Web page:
Jeremy Megraw: Top five books of 2016

A perennial love affair with Nordic noir is once again reflected in my top five, but the 2016 list includes two marvelous gems with locales set well outside Scandinavia, including a steamy, high-octane thriller set in Pnomh Penh and a mafia vendetta tale set in turn-of-the-century Brooklyn.

Where Roses Never Die5 – Where Rose Never Die by Gunnar Staalesen
Fans of Varg Veum will be pleased with this 19th installment of the series featuring the clever and sensitive Norwegian PI. Varg takes on a cold case on the eve of its reaching the statute of limitations: a three-year-old girl disappears from a residential complex, whose residents all have skeletons in their closet, including the grieving mother. Although the case is 25 years old, a recent robbery/homicide in the vicinity holds the key. Full review here.
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25814249 4 – Cambodia Noir by Nick Seeley
Nick Seeley’s auspicious debut is set on the mean streets of Pnomh Penh where photo journalist Will Keller trades in misery porn, snapping shots of Cambodia’s increasingly unstable streets. Hoping to cash in with an exclusive money shot, this demeaning rut is interrupted by a new assignment: the search for a missing journalist. This takes Will into the heart of Cambodia’s oppressive politics and the psychological terrors of drugs and violence, but there is nothing more mysterious than the young woman he seeks. Full review here.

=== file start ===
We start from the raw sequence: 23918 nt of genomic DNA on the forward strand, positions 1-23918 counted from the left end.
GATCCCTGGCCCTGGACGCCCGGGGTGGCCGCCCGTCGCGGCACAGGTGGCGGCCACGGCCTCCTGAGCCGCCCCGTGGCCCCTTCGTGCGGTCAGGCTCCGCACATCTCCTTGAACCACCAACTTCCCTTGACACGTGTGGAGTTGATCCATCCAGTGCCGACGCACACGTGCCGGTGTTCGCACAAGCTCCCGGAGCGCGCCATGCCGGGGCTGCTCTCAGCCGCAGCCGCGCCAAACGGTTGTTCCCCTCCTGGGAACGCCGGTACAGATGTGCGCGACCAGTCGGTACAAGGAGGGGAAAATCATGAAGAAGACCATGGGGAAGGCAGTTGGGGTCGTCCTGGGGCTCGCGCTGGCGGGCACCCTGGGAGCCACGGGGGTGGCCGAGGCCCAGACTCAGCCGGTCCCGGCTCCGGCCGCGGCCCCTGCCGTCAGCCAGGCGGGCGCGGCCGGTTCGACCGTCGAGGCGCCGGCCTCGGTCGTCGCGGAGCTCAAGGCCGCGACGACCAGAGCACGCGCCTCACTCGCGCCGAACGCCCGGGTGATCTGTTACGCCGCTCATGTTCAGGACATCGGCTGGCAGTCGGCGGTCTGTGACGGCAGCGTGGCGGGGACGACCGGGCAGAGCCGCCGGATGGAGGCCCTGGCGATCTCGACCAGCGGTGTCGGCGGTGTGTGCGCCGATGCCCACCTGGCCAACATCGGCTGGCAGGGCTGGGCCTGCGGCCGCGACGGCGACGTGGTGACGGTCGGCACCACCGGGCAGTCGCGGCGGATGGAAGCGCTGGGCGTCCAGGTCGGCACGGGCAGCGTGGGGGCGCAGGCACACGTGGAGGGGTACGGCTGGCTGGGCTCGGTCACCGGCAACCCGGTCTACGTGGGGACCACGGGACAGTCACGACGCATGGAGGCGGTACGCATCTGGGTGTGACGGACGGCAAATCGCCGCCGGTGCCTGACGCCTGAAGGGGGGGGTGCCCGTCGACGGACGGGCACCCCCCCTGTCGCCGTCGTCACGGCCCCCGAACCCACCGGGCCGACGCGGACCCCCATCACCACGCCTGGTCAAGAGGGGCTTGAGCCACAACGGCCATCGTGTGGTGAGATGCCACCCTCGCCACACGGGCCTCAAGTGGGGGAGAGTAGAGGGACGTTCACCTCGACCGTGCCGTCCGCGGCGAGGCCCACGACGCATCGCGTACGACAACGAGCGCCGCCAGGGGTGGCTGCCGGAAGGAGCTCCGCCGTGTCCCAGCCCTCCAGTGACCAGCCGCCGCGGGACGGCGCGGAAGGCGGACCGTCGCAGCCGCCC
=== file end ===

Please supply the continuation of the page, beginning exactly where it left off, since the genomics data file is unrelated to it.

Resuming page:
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Three Little Pigs3 – Three Little Pigs by Apostolos Doxiadis
Let’s face it, what’s more compelling than a tale of revenge? Maybe nothing, but it’s even harder to resist one set in the heart of Italian mafia culture in 20th century New York City. Our narrator, a mysterious old man, describes a mafia don’s long-reaching vendetta. When a man accidentally kills the local mob boss’ only son in a drunken brawl, the don’s vendetta cannot be undone: the hapless man’s three sons are each set to die on their 40th birthday. As the story unfolds, the identity of the narrator is just as compelling as the fates of the characters involved. Full non-spoiler review here.
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leif-gw-persson-the-dying-detective-1502 – The Dying Detective by Leif GW Persson
Retired detective Lars Johansson barely survives a stroke in front of his favourite hot dog stand. When he wakes, the nurse draws him into the unsolved rape and murder of a nine-year-old girl. This unforgettable thriller, forged with a deep sense of humanity, is darkly funny and riveting. Lars recruits an oddball cast of characters determined to catch the killer. The core issue at hand, however, is that the murderer is beyond the reach of the law. Full review here.
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birdtribunal1501 – The Bird Tribunal by Agnes Ravatn
This is not the first novel by emerging author Agnes Ravatn, but it is the talk of the town right now, and should scoop up another literary award or two. A penetrating psychological thriller of the highest order, The Bird Tribunal has the simple intimacy of a stage play. Two characters in an isolated cabin in the remote fjords of the Norwegian wilderness. One is a young woman working as a carer for the other, a brooding man who may be a monster. Ravatn creates a palpable sense of menace infused with Norse mythology. A challenge to put down, you will only drag your eyes away from its pages to ponder the dark revelations Ravatn renders in her stunning prose. Full review here.
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Read about my top five books of 2015 here.

 

 

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